— Lizzy Lawrence, reporter (This email address is being protected from spambots. You need JavaScript enabled to view it.|twitter)

Airtable wants the enterprise

Airtable is clearly not your average productivity company. In fact, it may not be a productivity company at all. Years ago, when Airtable was referenced as a “spreadsheet on steroids” in the press, CEO Howie Liu wasn’t exactly enthusiastic — he felt the company offered much more than that.

To this day, Liu eschews the comparisons to productivity apps such as Asana, Trello, Notion or Monday.com. Instead, he wants people to draw comparisons between Airtable and enterprise software giants like his former employer Salesforce, or even ServiceNow.

“We are trying to position ourselves more against ServiceNow or Salesforce, not from a CRM standpoint, but from a platform standpoint,” said Liu. “We always intended to become an app builder.”

Read the full story.

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Influencer debt

$20,000: That’s what one creator and her cousin paid for a YouTube video automation software, the New York Times reported Wednesday. When that software helped her earn less than $10 a day on her channel, she dropped the contract as soon as she could.

Meanwhile, Triller creators told the Washington Post that the company has been slow to make promised payments. They also allege the deals are so restrictive that creators who thought they’d be flush are now struggling to make ends meet.

This week’s stories are capturing a general theme in the influencer world right now: malaise and disappointment. Many people trying to get rich this way are instead getting scammed and ending up in debt or struggling to pay the bills.

Some personnel news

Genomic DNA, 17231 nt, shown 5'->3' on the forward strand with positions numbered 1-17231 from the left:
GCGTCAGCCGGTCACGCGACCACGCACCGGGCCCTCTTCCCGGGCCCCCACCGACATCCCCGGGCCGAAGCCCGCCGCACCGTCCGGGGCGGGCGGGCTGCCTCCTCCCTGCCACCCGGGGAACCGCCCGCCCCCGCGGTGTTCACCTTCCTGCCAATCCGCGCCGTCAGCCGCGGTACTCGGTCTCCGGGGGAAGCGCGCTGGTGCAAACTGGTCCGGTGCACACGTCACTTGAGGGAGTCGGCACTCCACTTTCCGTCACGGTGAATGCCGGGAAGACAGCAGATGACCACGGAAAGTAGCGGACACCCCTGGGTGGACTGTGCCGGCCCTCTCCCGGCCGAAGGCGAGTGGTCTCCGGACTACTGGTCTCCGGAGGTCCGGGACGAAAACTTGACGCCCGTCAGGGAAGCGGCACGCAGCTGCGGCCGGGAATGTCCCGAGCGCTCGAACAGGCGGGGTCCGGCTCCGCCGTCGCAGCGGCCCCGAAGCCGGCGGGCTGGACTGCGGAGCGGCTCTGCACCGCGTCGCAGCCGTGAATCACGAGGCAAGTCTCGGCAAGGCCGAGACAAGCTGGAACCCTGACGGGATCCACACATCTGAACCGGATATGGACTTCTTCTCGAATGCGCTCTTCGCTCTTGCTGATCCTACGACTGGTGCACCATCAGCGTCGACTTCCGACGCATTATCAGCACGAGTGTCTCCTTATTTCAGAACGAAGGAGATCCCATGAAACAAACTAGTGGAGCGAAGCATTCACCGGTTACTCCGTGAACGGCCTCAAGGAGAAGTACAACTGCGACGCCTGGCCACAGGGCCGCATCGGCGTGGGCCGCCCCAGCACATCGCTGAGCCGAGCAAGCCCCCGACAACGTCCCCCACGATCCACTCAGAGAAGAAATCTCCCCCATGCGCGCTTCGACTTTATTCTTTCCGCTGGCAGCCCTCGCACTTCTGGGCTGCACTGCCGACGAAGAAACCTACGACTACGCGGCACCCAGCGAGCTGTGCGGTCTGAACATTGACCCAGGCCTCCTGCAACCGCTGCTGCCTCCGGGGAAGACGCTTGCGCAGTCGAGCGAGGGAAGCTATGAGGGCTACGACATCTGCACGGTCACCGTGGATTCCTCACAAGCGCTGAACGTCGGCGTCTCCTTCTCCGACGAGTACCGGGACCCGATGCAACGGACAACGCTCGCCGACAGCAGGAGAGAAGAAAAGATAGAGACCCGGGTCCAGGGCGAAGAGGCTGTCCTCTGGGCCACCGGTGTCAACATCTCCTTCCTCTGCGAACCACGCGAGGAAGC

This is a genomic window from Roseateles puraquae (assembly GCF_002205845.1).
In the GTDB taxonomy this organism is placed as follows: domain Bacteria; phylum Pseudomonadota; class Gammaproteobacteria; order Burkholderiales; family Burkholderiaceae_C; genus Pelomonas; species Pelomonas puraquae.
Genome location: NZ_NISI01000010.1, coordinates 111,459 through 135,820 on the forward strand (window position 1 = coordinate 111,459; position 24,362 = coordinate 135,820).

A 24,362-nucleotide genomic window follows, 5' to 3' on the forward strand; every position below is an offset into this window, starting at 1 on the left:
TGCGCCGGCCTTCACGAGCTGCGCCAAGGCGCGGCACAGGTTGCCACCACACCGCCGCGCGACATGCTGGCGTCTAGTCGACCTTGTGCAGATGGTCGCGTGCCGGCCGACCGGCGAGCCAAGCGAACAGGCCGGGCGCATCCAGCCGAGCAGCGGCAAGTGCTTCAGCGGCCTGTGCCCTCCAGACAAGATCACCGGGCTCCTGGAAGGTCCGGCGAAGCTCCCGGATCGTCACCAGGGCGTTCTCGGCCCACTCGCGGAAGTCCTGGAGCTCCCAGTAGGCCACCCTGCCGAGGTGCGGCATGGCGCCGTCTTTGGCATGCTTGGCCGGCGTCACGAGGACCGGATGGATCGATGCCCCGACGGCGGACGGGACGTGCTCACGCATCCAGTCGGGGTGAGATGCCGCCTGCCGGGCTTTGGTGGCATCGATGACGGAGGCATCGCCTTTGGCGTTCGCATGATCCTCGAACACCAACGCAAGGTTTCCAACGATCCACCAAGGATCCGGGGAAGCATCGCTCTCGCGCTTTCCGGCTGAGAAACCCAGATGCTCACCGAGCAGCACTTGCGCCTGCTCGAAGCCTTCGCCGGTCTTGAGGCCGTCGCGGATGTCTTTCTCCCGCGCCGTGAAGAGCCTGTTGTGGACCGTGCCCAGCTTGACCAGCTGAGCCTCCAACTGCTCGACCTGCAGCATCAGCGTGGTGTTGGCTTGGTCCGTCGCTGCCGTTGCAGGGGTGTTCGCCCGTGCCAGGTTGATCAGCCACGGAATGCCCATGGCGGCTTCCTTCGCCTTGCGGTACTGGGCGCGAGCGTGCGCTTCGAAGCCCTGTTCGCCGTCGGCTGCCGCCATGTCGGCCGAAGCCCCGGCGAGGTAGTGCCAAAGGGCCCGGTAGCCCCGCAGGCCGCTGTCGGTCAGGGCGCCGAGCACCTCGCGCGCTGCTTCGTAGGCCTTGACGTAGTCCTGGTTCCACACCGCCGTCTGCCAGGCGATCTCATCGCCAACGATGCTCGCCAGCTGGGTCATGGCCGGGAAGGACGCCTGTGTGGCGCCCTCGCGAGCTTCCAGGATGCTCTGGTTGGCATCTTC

Anyone else having a bad case of Great Resignation whiplash? It’s hard to keep up with which tech companies are growing, shrinking, floating or sinking. We’re here to help.

↓ Robinhood laid off 23% of its staff on Tuesday. Combined with the 9% of its workforce that it laid off in April, more than 1,000 employees have been cut.

↓ SoundCloud is slashing 20% of its workforce. In an email to employees, the company reportedly said the cuts were “necessary given the challenging economic climate and financial market headwinds.”

↓ Walmart is cutting around 200 corporate roles amid restructuring, affecting departments including merchandising, global technology and real estate teams.

For more news on hiring, firing and rewiring, see our tech company tracker.

SPONSORED CONTENT FROM MICRON

Chip shortage could undermine national security: To ensure American security, prosperity and technological leadership, industry leaders say the U.S. must encourage domestic manufacturing of chips in order to reduce our reliance on East Asia producers for crucial electronics components.

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Original author: Workplace